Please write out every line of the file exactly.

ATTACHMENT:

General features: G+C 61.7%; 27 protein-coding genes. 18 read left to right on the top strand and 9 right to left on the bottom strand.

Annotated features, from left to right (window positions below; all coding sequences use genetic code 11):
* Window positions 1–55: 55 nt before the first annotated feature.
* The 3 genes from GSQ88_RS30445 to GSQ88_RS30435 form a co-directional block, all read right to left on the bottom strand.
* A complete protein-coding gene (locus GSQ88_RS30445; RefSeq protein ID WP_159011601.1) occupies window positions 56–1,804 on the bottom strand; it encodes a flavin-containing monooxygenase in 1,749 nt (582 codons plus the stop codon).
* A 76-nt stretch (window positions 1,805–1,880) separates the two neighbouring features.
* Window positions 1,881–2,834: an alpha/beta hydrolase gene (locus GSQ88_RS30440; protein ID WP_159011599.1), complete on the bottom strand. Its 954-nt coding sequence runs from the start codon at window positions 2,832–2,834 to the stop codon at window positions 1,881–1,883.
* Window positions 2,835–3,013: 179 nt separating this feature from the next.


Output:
General features: G+C 61.7%; 27 protein-coding genes. 18 read left to right on the top strand and 9 right to left on the bottom strand.

Annotated features, from left to right (window positions below; all coding sequences use genetic code 11):
* Window positions 1–55: 55 nt before the first annotated feature.
* The 3 genes from GSQ88_RS30445 to GSQ88_RS30435 form a co-directional block, all read right to left on the bottom strand.
* A complete protein-coding gene (locus GSQ88_RS30445; RefSeq protein ID WP_159011601.1) occupies window positions 56–1,804 on the bottom strand; it encodes a flavin-containing monooxygenase in 1,749 nt (582 codons plus the stop codon).
* A 76-nt stretch (window positions 1,805–1,880) separates the two neighbouring features.
* Window positions 1,881–2,834: an alpha/beta hydrolase gene (locus GSQ88_RS30440; protein ID WP_159011599.1), complete on the bottom strand. Its 954-nt coding sequence runs from the start codon at window positions 2,832–2,834 to the stop codon at window positions 1,881–1,883.
* Window positions 2,835–3,013: 179 nt separating this feature from the next.